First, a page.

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In her new work, choreographer Marcia Milhazes steps away from clichés by promoting, on stage,  encounters and distancing  of a duo of dancers .







Classification : Excellent




A small choreographic jewel, cleft to exhaustion, is on exhibition from tomorrow to Saturday, at  the Darcy Ribeiro Cinema School. "Guarda-me", Marcia Milhazes's new work , emodies serious , tireless,  and detailed research in dance, as has rarely been seen , given the extreme lack of funds afflicting most   of Rio de Janeiro companies (and all over Brazil)in the country's current scenario, which hinders long term artistic investigations. 


The spectacle is one more step in the movement research born as from the reading of letters, started with "Sempre Seu" (2015). This time , Milhazes and her duo of dancers have delved into writings by anonymous persons on a complex theme :  existence.  Marcia's veteran partner , dancer Ana Amélia Vianna, shows, once more, total immersion in the choreographer's language, whereas newcomer Domenico Salvatore brings a new and welcome body presence to the group.


"Guarda-me" comprises  encounters and distancing between a woman and a man, which, put in this way, in the broad space of the company's rehearsal room, transformed into a scenario for the public, is presented with the complexity necessary to the theme. Bodies attract and repeal , blend, entangle, bump, love, hate, entwine, fall, rise, flow , enjoy, lose, find each other, to soon lose each other again, at an intensity which contaminates the environment and the spectators. Milhazes provides a  less orthodox work in choreographic terms, less neat, with entangled bodies bringing to the fore new and interesting embodiments,  tearing apart her consolidated language.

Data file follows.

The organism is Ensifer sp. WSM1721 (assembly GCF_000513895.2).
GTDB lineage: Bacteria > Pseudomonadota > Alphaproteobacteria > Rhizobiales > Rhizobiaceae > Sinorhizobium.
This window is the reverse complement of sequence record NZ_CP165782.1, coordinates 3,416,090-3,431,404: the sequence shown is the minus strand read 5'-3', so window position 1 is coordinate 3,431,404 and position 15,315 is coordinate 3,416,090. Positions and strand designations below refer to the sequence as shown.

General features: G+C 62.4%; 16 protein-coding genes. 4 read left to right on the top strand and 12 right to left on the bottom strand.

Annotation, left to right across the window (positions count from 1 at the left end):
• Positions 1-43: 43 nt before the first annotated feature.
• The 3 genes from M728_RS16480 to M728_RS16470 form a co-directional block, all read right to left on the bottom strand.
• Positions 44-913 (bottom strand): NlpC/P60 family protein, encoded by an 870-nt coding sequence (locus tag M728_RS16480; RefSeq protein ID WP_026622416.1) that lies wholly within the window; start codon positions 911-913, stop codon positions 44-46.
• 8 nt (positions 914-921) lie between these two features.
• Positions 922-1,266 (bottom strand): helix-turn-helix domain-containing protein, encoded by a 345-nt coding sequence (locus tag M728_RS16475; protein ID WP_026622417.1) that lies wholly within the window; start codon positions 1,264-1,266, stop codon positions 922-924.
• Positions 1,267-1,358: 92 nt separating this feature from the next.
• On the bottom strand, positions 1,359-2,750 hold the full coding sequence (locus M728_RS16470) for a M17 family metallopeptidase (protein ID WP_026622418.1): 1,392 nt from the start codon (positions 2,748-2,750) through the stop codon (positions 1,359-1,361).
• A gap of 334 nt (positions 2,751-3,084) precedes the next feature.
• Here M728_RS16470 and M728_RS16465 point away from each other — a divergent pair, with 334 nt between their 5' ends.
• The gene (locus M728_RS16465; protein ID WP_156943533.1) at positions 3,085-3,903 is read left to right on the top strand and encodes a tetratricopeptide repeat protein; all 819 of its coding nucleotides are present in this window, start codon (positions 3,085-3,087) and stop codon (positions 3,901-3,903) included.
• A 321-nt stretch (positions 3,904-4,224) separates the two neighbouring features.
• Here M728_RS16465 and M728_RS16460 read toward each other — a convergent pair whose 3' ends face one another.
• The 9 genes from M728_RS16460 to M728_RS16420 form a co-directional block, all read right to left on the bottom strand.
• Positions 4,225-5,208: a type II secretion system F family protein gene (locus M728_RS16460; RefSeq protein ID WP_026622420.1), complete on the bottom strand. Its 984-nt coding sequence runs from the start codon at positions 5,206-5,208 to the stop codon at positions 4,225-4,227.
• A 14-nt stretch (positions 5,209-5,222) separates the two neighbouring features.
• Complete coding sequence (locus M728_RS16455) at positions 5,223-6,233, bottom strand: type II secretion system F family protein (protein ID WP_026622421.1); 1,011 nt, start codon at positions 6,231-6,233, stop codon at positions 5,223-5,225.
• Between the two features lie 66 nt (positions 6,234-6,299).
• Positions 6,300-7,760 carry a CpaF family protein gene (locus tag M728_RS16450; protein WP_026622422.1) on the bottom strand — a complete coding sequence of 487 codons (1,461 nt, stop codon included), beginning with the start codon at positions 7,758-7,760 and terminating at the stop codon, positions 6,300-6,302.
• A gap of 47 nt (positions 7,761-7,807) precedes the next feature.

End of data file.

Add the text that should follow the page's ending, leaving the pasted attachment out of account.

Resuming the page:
All this to the sound of  music from medieval , Baroque, and Renaissance works, as  is already a fixture on Milhaze's  musical choice. In "Guarda-me", music  performance is under the care of conductor Eduardo Antonello (who also plays the clavichord), Rogério Rosa (Baroque violin), and Pedro Hausselmann( (viola da gamba, medieval flutes and bagpipe), who were also on stage in the first week.


Finally, it is important to highlight the choice of the Darcy Ribeiro Cinema School as a stage, thereby marking a new space for Rio de Janeiro's dance, which was already put to test during the Panorama Festival, at the beginning of the month. Rehearsal rooms have become final stage, thus giving the chance for the public to be closer to the scene and, at the same time, conveying a little of the city movement (with its incorporated noises) to the works. It is also a good surprise.

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